Media, Technology, and Education
Movie/TV Review

August Movies

The Farewell ☆☆☆☆

Great movie based on actual events. Awkwafina plays Billi, a Chinese American woman in her 30s whose grandmother back in China has just been diagnosed with stage 4 lung cancer. Her family decides not to tell her grandmother about the diagnosis in the belief that stress about these sorts of diagnoses is what kills people rather than the disease itself. Billi has a difficult time with this decision but goes along with the family. Late in the movie, her uncle tells her that she wants to tell her grandmother because she is American and the West doesn’t understand community and burden sharing. She wants to tell her grandmother so that she doesn’t have to step up and help to carry the emotional burden. She just wants to dump it all on her grandmother to absolve herself. It’s an interesting perspective. Anyway, I loved this movie and the only reason it didn’t get 5 stars is because it’s about 20 minutes too long. There are many shots that linger on the face of a character or set of characters as they walk. These scenes don’t add anything to the story. I loved the glimpses into life in China.

At Red River with Pat and Al

Toni Morrison: The Pieces I Am ☆☆☆☆☆

This is a great documentary about Morrison’s life and work. I have loved some of her books but hadn’t realized that she worked as an editor who focused on amplifying the voices of other black writers. The tidbits about what she was trying to do with her own writing were fascinating as well. She talks quite a bit in the documentary about refusing the white gaze, refusing to put white people and how they think about the world at the center of her writing. She also talks about how she decided early on to put the entire story on the first page of the novel so that the reader reads because they are interested in how and why the story unfolds. So brilliant…her recent death is such a loss.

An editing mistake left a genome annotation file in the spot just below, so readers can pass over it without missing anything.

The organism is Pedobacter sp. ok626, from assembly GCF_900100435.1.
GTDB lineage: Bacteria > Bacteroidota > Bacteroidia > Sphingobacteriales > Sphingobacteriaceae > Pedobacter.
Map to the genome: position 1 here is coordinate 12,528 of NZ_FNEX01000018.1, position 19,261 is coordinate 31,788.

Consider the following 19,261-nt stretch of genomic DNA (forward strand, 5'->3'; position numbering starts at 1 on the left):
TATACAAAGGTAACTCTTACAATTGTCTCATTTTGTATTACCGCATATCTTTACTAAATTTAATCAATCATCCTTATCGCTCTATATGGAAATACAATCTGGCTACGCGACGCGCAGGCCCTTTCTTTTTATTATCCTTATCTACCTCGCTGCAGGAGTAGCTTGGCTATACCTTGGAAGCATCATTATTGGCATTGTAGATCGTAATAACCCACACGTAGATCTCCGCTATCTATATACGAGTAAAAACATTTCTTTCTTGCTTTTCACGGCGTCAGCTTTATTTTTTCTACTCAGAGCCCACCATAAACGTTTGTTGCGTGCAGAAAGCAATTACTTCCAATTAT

At Red River with Pat and Al

The Kitchen ☆☆☆

Melissa McCarthy, Elisabeth Moss, and Tiffany Haddish play women whose husbands get caught in the middle of a crime and go to prison. The mob is supposed to take care of the wives and families while the men are away but they don’t pay enough. So the women decide to provide a better protection service than the neglectful, arrogant mob. They soon have taken over the protection racket in The Kitchen (Hell’s Kitchen in New York). As unrealistic as this is (how it happens is told in a montage of scenes), the rest of the movie contains the kind of plot twists and double crossings that only show up in movies like this. I really wanted to like this movie more than I did. The only reason I gave it 3 stars is because I mostly like its message and its cast is mostly really appealing.

At the Concord Regal

Blinded By the Light ☆☆

I have been seeing previews for this movie for months. I love Springsteen’s music and had really enjoyed Yesterday earlier in the summer and so thought I was going to love this one. But it was pretty bad. It is based on a true story in which an Indian-British kid from Luton, England falls in love with Bruce Springsteen’s music. Javed wants to be a writer and discovers modern poetry in Springsteen’s lyrics. Some of the ways that this is shown is quite clever. But each of the scene with music goes on about twice as long as they should. And then each use of music is done a second time, just to be sure we get I guess. In addition, most of the supporting characters are caricatures and so broadly drawn as to be almost offensive. Disappointing.

At the Concord Regal with Pat and Al

Hobbs and Shaw ☆☆☆

This movie is exactly what is advertised. With Dwayne “The Rock” Johnson and Jason Statham as the title characters, there is a non-sense plot with lots of continuity issues in the filming. But the characters and dialog are so fun that we laughed out loud a LOT. The movie is conscious of the ridiculousness of the ways in which these action movies resolve their plots and allow our heroes to not get hurt and plays them to the hilt. Plus, all the cameos were so fun! I particularly enjoyed Ryan Reynolds as a CIA agent and Helen Mirren as Statham’s grifter mom.

At the Concord Regal with Ann and Pat

Article written by:

I am currently Professor of Digital Media at Plymouth State University in Plymouth, NH. I am also the current Coordinator of General Education at the University. I am interested in game studies, digital literacies, open pedagogies, and generally how technology impacts our culture.

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